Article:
Happiness. Everyone craves it, wants it, searches for it. We are longing for this sense of contentment and wellbeing. Worldwide, people profess that happiness is their most cherished goal.1 The most popular class in the three-century history of Yale University is on happiness.2

We think we’ve figured happiness out. We think we know how and where to find it. The often-used front door to happiness is the one described by the advertising companies: acquire, retire, and aspire to drive faster, dress trendier, and drink more. Happiness happens when you lose the weight, get the date, find the mate, or discover your fate. It’s wide, this front door to happiness . . . or so they claim.

Advertising companies claim to have the key to happiness, yet our society still seems to be struggling to find it. Only one-third of Americans surveyed said they were happy. In the nine-year history of the Harris Poll Survey of American Happiness, the highest index was 35 percent. This means a cloud of perpetual grayness overshadows two out of three people.3

What’s up? How do we explain the gloom? While the answers are varied and complex, among them must be this idea: we are using the wrong door.

The motto on the front door says, “Happiness happens when you get.” The sign on the lesser-used back door counters, “Happiness happens when you give.” And standing at the entryway to welcome you is Jesus of Nazareth.

Jesus was accused of much, but he was never, ever, described as a grump, sourpuss, or self-centered jerk. People didn’t groan when he appeared. They didn’t duck for cover when he entered the room.

He called them by name.

He listened to their stories.

He answered their questions.

His purpose statement read, “I came to give life with joy and abundance” (John 10:10). Jesus was happy, and He wants us to be the same.

But how? How do we attain this type of true side-door happiness? We can begin by taking a cue from the New Testament. The New Testament contains more than fifty “one another” statements—practical principles for making happiness happen. In my study, How Happiness Happens, I have condensed them down into a list of six. Let me talk about the first one here, though: Accept One Another.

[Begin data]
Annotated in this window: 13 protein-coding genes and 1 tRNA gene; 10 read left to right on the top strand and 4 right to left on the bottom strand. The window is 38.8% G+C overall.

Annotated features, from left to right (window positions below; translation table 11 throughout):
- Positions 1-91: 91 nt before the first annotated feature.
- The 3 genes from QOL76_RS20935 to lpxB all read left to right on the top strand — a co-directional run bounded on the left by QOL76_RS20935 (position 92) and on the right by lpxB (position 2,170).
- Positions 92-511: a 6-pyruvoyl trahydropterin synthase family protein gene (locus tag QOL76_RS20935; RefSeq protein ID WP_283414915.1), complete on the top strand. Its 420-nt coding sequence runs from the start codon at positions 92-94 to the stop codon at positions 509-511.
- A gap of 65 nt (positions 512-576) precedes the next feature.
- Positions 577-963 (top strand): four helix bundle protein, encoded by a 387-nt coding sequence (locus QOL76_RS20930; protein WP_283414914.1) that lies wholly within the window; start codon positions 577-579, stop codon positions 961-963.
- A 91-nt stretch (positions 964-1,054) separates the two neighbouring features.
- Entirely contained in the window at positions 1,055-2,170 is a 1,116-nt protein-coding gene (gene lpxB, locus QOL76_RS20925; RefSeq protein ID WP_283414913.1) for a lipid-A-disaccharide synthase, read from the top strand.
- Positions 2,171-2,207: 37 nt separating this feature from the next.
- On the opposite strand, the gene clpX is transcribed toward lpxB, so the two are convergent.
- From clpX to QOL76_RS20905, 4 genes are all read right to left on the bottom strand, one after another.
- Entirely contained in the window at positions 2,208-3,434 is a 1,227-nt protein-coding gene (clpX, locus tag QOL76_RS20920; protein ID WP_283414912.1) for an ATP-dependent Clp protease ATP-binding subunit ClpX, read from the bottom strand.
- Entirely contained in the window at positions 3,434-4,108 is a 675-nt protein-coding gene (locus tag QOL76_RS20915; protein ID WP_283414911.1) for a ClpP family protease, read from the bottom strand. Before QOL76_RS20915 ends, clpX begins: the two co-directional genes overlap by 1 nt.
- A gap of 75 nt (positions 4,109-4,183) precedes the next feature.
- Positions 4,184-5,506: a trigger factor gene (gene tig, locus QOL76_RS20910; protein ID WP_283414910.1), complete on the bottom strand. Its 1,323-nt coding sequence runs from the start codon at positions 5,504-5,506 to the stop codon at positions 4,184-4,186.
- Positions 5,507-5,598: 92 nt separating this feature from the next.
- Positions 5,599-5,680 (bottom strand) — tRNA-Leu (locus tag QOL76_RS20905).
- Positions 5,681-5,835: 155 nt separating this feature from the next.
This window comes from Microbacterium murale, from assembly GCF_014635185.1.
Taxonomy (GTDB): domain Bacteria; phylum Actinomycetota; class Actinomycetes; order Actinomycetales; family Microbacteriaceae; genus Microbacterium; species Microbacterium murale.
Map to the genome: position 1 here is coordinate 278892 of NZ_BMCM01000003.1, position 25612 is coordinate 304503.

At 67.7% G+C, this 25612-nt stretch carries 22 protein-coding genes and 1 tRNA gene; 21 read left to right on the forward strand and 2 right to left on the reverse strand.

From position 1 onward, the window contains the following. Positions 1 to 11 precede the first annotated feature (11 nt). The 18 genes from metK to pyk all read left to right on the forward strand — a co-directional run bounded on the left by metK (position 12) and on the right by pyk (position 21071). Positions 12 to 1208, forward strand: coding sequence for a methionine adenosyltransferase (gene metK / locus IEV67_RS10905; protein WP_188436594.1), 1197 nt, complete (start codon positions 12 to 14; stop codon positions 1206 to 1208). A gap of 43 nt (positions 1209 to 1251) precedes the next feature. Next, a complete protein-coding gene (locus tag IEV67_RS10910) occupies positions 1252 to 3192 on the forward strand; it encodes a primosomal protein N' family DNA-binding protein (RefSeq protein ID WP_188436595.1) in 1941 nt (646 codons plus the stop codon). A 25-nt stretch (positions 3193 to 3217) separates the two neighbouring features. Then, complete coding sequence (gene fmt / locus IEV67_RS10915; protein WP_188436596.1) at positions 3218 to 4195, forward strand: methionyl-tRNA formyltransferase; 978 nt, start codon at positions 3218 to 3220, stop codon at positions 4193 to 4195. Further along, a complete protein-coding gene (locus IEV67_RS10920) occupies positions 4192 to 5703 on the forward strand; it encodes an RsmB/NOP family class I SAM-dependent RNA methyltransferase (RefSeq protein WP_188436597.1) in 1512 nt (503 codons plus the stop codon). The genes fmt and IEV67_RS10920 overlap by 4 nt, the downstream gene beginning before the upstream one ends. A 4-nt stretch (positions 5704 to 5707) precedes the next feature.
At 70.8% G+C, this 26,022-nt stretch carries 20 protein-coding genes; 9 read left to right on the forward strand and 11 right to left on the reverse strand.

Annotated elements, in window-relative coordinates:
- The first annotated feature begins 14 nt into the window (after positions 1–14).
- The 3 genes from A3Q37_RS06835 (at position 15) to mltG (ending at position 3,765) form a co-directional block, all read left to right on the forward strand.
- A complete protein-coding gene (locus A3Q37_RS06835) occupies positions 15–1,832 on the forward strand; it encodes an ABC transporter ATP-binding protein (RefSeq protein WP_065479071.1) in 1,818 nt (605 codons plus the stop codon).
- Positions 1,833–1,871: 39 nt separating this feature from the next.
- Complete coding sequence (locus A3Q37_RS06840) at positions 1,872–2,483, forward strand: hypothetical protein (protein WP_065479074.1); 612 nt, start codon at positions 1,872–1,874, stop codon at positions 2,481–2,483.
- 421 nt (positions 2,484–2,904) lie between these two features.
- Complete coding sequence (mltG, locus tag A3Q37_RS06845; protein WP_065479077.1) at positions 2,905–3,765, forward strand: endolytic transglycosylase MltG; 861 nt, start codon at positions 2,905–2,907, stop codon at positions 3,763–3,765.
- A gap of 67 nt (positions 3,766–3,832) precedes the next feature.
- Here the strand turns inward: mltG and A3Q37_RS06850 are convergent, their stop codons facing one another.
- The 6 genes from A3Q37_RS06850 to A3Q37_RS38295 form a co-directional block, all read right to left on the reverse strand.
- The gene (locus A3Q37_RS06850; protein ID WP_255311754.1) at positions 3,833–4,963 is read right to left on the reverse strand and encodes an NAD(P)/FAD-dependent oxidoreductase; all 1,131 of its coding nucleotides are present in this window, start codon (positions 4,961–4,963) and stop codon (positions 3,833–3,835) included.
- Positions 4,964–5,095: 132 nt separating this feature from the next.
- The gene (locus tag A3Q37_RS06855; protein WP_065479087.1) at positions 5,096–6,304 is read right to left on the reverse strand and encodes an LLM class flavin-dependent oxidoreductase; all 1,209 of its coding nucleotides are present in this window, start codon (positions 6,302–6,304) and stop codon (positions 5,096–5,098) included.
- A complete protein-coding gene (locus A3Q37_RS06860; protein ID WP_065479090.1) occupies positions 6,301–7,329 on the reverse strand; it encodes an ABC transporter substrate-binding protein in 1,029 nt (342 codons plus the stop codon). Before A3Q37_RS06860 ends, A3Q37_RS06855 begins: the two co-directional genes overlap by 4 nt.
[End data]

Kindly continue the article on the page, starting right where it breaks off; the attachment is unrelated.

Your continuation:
We are creatures of comfort and creatures of habit. We like the familiar and predictable. We like agreement over conflict. Peace over disruption. These are the things that make us feel happy, content, at rest. And all these things—comfort, familiarity, agreement—are achievable as long as we interact only with people who are just like us. People who are part of the same political party, church denomination, ethnic group, or country. People who like what we like and dislike what we dislike.

This is all fine and good, but there is one problem. To live in the world we live in today, we are bound to interact with someone who is different than us. A co-worker, someone next to us on the bus, a neighbor, classmate, teacher, or pastor. We have been created equal, but we have not been created alike. For this reason, if our happiness depends on being surrounded by people who agree with us all the time, we won’t feel happy very often.

In Romans 15:7, Paul wrote, “Accept one another, then, just as Christ accepted you, in order to bring praise to God.” Note that Paul did not specify to the Roman church whom they should accept. He did not say accept the people you like or accept the people who look like you or accept the people who think the same way as you think. He left it general and open-ended. Accept whom? One another.

Could it be we are called to accept the Democrat and the Republican? The Midwesterner and Northerner? The immigrant and the native? The Catholic and the Protestant?

Further, Paul instructs us to accept one another as Christ accepted us. How did Christ accept us? He loved us so much that he made the greatest sacrifice for us. He died for us. Rose from the grave for us. Left the Holy Spirit to dwell within us. Christ welcomed us into the family of God. And this, the Bible says, is how we are to welcome others.

So open your mind and your heart as you explore today’s topic. Discover how accepting one another can make happiness happen in your own life—and for those you accept as Christ accepted you.

 

Click here for more on How Happiness Happens and for a deal on the study.

 

Since entering the ministry in 1978, Max Lucado has served churches in Miami, Florida; Rio de Janeiro, Brazil; and San Antonio, Texas. He currently serves as Teaching Minister of Oak Hills Church in San Antonio. He is America’s bestselling inspirational author with more than 140 million products in print.

 

 

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